The Uzbek’s vehicle Red and White Holdings is now the second biggest shareholder in Arsenal behind Danny Fiszman, the Switzerland-based Cockney diamond dealer who owns 24%. Fiszman says he’s not selling, and Usmanov says he doesn’t want to buy, but nobody seems very convinced – particularly with US billionaire Stan Kroenke (who has accumulated a 12% stake) hovering in the wings.
Wealthy foreign investors are climbing over each other to get their hands on Premiership clubs, with Liverpool, Aston Villa and Manchester City three of the more recent acquisitions. As the league’s international popularity continues to soar, TV money is pouring in at unprecedented levels to clubs that are now global merchandising machines. At the same time, backers are developing our aged football grounds into vast revenue-generating leisure complexes, with increased stadium capacity and attached luxury homes, restaurants and nightclubs.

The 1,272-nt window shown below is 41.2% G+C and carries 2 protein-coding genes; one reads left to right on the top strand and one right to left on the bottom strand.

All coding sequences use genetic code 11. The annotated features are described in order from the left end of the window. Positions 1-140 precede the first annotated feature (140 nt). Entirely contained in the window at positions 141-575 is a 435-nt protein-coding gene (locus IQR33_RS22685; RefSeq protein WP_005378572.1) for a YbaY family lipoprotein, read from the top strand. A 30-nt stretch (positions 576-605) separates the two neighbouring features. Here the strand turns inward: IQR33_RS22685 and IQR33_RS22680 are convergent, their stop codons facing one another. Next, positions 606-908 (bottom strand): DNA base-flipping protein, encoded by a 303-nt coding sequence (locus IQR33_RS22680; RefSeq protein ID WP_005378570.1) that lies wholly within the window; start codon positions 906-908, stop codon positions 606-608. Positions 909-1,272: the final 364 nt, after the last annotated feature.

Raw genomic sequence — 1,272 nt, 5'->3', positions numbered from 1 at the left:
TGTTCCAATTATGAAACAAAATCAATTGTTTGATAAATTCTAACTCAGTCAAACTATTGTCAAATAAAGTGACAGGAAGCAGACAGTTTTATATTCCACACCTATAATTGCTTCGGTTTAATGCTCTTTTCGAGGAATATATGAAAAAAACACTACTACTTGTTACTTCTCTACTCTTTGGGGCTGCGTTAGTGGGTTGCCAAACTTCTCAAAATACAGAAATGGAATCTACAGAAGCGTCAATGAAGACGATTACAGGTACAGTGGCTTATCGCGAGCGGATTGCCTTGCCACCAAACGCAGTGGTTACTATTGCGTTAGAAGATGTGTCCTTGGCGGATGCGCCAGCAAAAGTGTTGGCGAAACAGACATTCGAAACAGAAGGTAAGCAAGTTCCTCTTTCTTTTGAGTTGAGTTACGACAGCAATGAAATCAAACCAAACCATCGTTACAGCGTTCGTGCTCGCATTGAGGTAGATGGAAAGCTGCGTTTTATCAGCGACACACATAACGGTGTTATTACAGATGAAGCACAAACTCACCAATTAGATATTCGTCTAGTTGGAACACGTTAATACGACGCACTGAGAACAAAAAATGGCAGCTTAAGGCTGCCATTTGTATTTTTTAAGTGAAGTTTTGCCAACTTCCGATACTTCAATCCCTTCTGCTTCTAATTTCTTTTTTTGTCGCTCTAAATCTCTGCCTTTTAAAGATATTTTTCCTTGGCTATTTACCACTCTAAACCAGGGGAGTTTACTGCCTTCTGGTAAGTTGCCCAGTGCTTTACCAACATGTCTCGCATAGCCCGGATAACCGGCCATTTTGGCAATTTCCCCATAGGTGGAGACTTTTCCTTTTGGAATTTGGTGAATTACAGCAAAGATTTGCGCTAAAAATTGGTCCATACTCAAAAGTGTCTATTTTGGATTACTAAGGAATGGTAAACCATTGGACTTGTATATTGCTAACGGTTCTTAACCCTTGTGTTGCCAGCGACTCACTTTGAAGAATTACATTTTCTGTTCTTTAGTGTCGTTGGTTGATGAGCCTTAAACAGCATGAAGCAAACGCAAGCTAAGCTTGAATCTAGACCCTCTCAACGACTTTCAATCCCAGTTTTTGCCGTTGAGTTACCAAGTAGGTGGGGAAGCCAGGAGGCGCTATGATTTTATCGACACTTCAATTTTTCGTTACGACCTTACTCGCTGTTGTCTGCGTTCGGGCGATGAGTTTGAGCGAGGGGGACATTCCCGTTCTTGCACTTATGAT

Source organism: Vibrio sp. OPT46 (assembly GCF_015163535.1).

So who will win the battle for Arsenal? Usmanov has secured a coup by signing up former vice-chairman David Dein, who is a close friend of manager Arsene Wenger. Dein had been seen as a potential ally of Kroenke, but decided to sell his 14% stake to the Uzbek instead (that’s the same David Dein who criticised Chelsea for selling out to, um, a Russian oligarch).
And of course we shouldn’t forget Wenger himself. Given the Arsenal manager’s track record of talent-spotting, there’s always a chance he could pluck an obscure investor out of an emerging economy and turn him into the world’s richest man.
It’s all about as bewildering as one of Arsenal’s flowing passing moves. The question is, will this elaborate attack by the Russian be any more likely to translate into some kind of end-product?